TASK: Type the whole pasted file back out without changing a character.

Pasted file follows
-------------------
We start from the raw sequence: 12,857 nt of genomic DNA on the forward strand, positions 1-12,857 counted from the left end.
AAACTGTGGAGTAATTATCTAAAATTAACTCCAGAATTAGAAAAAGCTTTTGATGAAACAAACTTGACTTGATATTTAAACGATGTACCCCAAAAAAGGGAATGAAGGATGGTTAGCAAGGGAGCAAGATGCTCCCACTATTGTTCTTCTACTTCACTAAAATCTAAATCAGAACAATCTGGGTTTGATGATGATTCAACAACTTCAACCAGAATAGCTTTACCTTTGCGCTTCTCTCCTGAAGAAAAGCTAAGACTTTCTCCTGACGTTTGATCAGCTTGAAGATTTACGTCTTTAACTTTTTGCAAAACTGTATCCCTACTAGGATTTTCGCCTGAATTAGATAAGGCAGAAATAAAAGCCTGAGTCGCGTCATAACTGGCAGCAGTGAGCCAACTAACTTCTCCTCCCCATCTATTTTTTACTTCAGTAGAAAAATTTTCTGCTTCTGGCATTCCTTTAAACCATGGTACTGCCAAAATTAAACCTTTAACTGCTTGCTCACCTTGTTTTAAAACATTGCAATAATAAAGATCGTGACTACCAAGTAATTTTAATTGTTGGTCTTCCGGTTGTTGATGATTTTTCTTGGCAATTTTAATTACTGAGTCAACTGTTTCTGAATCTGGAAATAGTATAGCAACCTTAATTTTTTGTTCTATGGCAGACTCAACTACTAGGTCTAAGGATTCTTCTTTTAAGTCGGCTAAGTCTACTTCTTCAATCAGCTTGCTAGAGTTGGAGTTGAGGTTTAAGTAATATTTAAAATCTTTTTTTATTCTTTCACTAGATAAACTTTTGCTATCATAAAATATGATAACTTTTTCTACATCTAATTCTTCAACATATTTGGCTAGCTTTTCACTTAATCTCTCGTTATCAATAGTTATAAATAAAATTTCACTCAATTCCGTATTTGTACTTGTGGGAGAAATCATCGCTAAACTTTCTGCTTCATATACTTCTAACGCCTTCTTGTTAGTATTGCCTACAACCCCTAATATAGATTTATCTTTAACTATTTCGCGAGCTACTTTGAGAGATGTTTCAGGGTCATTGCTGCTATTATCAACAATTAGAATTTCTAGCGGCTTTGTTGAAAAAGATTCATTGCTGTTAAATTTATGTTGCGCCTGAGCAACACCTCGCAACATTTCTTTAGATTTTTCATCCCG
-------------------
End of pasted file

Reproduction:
We start from the raw sequence: 12,857 nt of genomic DNA on the forward strand, positions 1-12,857 counted from the left end.
AAACTGTGGAGTAATTATCTAAAATTAACTCCAGAATTAGAAAAAGCTTTTGATGAAACAAACTTGACTTGATATTTAAACGATGTACCCCAAAAAAGGGAATGAAGGATGGTTAGCAAGGGAGCAAGATGCTCCCACTATTGTTCTTCTACTTCACTAAAATCTAAATCAGAACAATCTGGGTTTGATGATGATTCAACAACTTCAACCAGAATAGCTTTACCTTTGCGCTTCTCTCCTGAAGAAAAGCTAAGACTTTCTCCTGACGTTTGATCAGCTTGAAGATTTACGTCTTTAACTTTTTGCAAAACTGTATCCCTACTAGGATTTTCGCCTGAATTAGATAAGGCAGAAATAAAAGCCTGAGTCGCGTCATAACTGGCAGCAGTGAGCCAACTAACTTCTCCTCCCCATCTATTTTTTACTTCAGTAGAAAAATTTTCTGCTTCTGGCATTCCTTTAAACCATGGTACTGCCAAAATTAAACCTTTAACTGCTTGCTCACCTTGTTTTAAAACATTGCAATAATAAAGATCGTGACTACCAAGTAATTTTAATTGTTGGTCTTCCGGTTGTTGATGATTTTTCTTGGCAATTTTAATTACTGAGTCAACTGTTTCTGAATCTGGAAATAGTATAGCAACCTTAATTTTTTGTTCTATGGCAGACTCAACTACTAGGTCTAAGGATTCTTCTTTTAAGTCGGCTAAGTCTACTTCTTCAATCAGCTTGCTAGAGTTGGAGTTGAGGTTTAAGTAATATTTAAAATCTTTTTTTATTCTTTCACTAGATAAACTTTTGCTATCATAAAATATGATAACTTTTTCTACATCTAATTCTTCAACATATTTGGCTAGCTTTTCACTTAATCTCTCGTTATCAATAGTTATAAATAAAATTTCACTCAATTCCGTATTTGTACTTGTGGGAGAAATCATCGCTAAACTTTCTGCTTCATATACTTCTAACGCCTTCTTGTTAGTATTGCCTACAACCCCTAATATAGATTTATCTTTAACTATTTCGCGAGCTACTTTGAGAGATGTTTCAGGGTCATTGCTGCTATTATCAACAATTAGAATTTCTAGCGGCTTTGTTGAAAAAGATTCATTGCTGTTAAATTTATGTTGCGCCTGAGCAACACCTCGCAACATTTCTTTAGATTTTTCATCCCG